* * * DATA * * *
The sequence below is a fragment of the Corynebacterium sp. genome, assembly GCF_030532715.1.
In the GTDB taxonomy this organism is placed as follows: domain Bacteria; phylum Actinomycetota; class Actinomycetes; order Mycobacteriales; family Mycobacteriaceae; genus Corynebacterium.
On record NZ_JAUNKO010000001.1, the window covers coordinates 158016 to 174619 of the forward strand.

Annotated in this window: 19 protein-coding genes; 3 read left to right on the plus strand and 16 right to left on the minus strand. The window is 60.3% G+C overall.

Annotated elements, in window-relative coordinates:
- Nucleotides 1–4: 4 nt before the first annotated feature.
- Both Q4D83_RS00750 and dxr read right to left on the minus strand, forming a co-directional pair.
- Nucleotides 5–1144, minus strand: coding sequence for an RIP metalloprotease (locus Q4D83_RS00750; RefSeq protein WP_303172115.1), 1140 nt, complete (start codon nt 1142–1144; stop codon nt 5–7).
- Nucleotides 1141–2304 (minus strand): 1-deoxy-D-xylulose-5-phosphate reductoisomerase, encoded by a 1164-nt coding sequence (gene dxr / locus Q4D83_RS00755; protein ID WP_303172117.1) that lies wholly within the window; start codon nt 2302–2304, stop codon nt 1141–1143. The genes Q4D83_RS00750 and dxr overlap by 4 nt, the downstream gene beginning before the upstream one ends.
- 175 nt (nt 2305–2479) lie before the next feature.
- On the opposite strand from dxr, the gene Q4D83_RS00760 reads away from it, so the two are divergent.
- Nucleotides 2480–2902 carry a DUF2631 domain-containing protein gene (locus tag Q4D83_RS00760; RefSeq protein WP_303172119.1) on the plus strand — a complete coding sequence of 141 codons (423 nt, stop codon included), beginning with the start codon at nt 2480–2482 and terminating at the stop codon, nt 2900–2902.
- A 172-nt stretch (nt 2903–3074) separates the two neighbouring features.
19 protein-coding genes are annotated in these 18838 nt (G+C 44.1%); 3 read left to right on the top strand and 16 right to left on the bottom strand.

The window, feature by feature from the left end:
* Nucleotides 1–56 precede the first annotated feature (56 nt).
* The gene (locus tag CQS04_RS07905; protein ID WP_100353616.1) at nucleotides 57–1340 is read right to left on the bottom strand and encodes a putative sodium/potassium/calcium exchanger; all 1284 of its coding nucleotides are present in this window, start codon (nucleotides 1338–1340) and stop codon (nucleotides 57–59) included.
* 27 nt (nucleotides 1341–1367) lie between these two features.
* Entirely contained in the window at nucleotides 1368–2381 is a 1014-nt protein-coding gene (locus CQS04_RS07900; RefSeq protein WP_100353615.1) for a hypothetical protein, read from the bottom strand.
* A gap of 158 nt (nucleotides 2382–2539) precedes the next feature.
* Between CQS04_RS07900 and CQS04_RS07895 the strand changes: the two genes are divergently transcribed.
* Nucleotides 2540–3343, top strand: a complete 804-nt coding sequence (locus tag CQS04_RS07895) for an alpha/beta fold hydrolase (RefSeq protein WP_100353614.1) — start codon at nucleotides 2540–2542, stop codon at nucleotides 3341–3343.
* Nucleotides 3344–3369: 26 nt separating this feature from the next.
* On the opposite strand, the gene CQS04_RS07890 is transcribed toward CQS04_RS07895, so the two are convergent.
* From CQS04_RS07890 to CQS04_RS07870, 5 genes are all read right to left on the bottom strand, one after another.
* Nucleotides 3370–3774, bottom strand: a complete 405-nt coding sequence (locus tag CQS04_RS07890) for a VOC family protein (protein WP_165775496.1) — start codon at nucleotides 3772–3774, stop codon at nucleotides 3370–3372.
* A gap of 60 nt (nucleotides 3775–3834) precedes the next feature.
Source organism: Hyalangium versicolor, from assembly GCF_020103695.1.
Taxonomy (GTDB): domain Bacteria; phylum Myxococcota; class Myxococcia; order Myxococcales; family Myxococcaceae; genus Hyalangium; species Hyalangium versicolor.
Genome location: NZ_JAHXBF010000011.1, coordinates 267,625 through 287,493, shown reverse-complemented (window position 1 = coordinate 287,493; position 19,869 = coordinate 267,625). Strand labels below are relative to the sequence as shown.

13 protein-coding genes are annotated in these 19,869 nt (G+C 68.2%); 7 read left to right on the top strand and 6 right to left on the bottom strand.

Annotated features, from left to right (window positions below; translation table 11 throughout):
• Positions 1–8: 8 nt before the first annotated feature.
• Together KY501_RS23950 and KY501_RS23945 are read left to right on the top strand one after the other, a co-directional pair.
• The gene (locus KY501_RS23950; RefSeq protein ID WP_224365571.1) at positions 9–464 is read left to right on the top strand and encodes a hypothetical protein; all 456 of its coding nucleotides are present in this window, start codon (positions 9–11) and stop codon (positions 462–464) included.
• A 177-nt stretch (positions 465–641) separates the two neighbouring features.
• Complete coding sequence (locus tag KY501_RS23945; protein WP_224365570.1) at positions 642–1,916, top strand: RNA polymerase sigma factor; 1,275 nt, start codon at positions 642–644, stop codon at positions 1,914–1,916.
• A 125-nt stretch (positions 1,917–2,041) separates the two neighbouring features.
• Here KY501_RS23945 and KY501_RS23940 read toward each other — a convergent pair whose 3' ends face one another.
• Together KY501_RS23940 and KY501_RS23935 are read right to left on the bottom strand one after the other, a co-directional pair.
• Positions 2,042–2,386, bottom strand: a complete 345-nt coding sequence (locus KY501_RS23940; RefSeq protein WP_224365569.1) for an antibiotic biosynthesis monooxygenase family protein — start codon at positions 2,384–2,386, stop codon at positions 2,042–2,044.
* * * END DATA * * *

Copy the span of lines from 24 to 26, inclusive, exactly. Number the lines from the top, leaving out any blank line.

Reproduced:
* On the opposite strand, the gene CQS04_RS07890 is transcribed toward CQS04_RS07895, so the two are convergent.
* From CQS04_RS07890 to CQS04_RS07870, 5 genes are all read right to left on the bottom strand, one after another.
* Nucleotides 3370–3774, bottom strand: a complete 405-nt coding sequence (locus tag CQS04_RS07890) for a VOC family protein (protein WP_165775496.1) — start codon at nucleotides 3772–3774, stop codon at nucleotides 3370–3372.